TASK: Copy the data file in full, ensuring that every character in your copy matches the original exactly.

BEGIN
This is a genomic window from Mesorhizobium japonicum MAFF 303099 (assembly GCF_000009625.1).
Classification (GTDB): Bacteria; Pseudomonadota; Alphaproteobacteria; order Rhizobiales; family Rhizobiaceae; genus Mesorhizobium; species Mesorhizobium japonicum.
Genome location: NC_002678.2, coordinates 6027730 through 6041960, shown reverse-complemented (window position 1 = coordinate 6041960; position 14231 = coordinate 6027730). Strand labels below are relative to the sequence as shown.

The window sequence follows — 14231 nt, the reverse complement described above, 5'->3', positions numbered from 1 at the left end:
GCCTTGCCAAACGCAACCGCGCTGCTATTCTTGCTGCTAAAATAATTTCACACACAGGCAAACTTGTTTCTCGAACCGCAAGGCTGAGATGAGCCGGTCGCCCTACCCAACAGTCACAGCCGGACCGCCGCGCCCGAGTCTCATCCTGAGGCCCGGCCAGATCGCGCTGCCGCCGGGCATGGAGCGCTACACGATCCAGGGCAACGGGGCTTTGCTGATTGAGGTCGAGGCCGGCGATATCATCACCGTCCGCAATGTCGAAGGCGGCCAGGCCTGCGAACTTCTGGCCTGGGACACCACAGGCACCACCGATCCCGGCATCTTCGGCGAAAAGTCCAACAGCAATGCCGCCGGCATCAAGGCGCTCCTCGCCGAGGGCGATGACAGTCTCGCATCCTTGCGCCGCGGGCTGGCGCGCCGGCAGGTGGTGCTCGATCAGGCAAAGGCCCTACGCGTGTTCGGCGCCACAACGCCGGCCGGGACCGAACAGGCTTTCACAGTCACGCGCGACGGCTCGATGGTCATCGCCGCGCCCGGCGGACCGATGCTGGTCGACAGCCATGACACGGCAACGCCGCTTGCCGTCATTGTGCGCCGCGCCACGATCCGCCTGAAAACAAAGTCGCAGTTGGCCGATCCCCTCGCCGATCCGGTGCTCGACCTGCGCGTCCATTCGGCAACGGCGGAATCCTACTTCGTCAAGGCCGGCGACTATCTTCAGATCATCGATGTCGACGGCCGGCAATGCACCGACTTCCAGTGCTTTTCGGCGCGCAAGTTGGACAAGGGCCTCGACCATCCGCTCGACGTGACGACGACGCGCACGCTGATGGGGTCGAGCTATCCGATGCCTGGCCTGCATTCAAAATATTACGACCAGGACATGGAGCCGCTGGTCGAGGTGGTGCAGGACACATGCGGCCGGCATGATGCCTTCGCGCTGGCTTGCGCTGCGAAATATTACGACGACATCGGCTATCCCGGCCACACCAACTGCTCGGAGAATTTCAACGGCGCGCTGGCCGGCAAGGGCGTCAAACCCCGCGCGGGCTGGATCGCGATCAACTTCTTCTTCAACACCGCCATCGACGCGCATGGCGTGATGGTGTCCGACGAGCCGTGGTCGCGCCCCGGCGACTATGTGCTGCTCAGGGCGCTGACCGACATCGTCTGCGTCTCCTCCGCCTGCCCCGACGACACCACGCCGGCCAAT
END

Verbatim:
This is a genomic window from Mesorhizobium japonicum MAFF 303099 (assembly GCF_000009625.1).
Classification (GTDB): Bacteria; Pseudomonadota; Alphaproteobacteria; order Rhizobiales; family Rhizobiaceae; genus Mesorhizobium; species Mesorhizobium japonicum.
Genome location: NC_002678.2, coordinates 6027730 through 6041960, shown reverse-complemented (window position 1 = coordinate 6041960; position 14231 = coordinate 6027730). Strand labels below are relative to the sequence as shown.

The window sequence follows — 14231 nt, the reverse complement described above, 5'->3', positions numbered from 1 at the left end:
GCCTTGCCAAACGCAACCGCGCTGCTATTCTTGCTGCTAAAATAATTTCACACACAGGCAAACTTGTTTCTCGAACCGCAAGGCTGAGATGAGCCGGTCGCCCTACCCAACAGTCACAGCCGGACCGCCGCGCCCGAGTCTCATCCTGAGGCCCGGCCAGATCGCGCTGCCGCCGGGCATGGAGCGCTACACGATCCAGGGCAACGGGGCTTTGCTGATTGAGGTCGAGGCCGGCGATATCATCACCGTCCGCAATGTCGAAGGCGGCCAGGCCTGCGAACTTCTGGCCTGGGACACCACAGGCACCACCGATCCCGGCATCTTCGGCGAAAAGTCCAACAGCAATGCCGCCGGCATCAAGGCGCTCCTCGCCGAGGGCGATGACAGTCTCGCATCCTTGCGCCGCGGGCTGGCGCGCCGGCAGGTGGTGCTCGATCAGGCAAAGGCCCTACGCGTGTTCGGCGCCACAACGCCGGCCGGGACCGAACAGGCTTTCACAGTCACGCGCGACGGCTCGATGGTCATCGCCGCGCCCGGCGGACCGATGCTGGTCGACAGCCATGACACGGCAACGCCGCTTGCCGTCATTGTGCGCCGCGCCACGATCCGCCTGAAAACAAAGTCGCAGTTGGCCGATCCCCTCGCCGATCCGGTGCTCGACCTGCGCGTCCATTCGGCAACGGCGGAATCCTACTTCGTCAAGGCCGGCGACTATCTTCAGATCATCGATGTCGACGGCCGGCAATGCACCGACTTCCAGTGCTTTTCGGCGCGCAAGTTGGACAAGGGCCTCGACCATCCGCTCGACGTGACGACGACGCGCACGCTGATGGGGTCGAGCTATCCGATGCCTGGCCTGCATTCAAAATATTACGACCAGGACATGGAGCCGCTGGTCGAGGTGGTGCAGGACACATGCGGCCGGCATGATGCCTTCGCGCTGGCTTGCGCTGCGAAATATTACGACGACATCGGCTATCCCGGCCACACCAACTGCTCGGAGAATTTCAACGGCGCGCTGGCCGGCAAGGGCGTCAAACCCCGCGCGGGCTGGATCGCGATCAACTTCTTCTTCAACACCGCCATCGACGCGCATGGCGTGATGGTGTCCGACGAGCCGTGGTCGCGCCCCGGCGACTATGTGCTGCTCAGGGCGCTGACCGACATCGTCTGCGTCTCCTCCGCCTGCCCCGACGACACCACGCCGGCCAAT